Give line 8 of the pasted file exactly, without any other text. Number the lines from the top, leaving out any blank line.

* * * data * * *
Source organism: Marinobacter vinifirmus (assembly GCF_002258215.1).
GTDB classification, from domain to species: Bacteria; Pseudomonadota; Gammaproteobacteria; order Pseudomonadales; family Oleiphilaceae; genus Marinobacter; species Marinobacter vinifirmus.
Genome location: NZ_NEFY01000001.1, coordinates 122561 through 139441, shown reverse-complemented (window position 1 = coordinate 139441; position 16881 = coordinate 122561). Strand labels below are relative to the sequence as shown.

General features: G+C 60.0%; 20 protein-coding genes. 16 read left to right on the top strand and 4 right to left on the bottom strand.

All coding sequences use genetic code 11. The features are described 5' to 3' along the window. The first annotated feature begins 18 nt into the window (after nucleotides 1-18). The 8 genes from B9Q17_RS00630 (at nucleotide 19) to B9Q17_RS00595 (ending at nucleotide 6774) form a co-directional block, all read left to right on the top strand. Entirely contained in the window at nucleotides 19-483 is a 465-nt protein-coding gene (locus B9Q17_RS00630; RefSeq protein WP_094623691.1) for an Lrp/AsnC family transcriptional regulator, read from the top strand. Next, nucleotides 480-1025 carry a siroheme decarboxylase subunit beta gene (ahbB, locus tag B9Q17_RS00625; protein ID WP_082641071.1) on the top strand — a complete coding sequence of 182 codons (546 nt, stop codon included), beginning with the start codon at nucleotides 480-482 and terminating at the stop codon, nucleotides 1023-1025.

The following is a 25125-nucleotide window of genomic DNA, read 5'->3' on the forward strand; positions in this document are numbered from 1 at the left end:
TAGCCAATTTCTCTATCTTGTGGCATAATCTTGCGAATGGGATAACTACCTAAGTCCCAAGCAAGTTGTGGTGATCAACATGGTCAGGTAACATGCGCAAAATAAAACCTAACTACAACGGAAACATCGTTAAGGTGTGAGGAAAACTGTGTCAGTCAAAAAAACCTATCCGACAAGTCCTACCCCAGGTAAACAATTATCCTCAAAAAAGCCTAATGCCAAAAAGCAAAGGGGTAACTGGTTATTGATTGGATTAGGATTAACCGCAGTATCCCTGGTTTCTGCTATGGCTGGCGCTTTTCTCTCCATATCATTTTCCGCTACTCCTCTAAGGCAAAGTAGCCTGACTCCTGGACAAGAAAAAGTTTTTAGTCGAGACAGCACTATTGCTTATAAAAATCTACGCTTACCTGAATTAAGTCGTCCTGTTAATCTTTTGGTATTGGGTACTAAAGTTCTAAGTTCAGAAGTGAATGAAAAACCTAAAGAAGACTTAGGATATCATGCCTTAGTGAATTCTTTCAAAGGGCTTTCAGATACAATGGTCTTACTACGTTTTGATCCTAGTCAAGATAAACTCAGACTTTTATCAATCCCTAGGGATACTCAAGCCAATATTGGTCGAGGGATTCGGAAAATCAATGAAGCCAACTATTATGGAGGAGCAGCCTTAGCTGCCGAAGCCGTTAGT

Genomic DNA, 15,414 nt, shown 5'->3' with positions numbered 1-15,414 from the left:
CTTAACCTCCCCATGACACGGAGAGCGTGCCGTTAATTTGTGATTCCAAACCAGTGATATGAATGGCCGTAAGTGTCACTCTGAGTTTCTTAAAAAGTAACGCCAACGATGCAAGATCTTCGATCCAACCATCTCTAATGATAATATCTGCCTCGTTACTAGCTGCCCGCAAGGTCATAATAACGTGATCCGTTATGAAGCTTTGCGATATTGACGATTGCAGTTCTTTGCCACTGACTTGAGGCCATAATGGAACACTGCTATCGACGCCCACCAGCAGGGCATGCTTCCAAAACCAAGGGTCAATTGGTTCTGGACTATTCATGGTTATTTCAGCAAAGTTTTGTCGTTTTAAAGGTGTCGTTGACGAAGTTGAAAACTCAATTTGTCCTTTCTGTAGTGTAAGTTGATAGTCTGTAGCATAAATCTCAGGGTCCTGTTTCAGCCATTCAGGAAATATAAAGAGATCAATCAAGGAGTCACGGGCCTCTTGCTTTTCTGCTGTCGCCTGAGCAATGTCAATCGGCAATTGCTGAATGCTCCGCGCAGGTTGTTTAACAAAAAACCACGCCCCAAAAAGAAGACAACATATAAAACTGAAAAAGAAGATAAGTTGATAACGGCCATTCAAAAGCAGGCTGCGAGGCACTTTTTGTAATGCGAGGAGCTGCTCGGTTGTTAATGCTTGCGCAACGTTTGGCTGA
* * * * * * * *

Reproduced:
Genomic DNA, 15,414 nt, shown 5'->3' with positions numbered 1-15,414 from the left: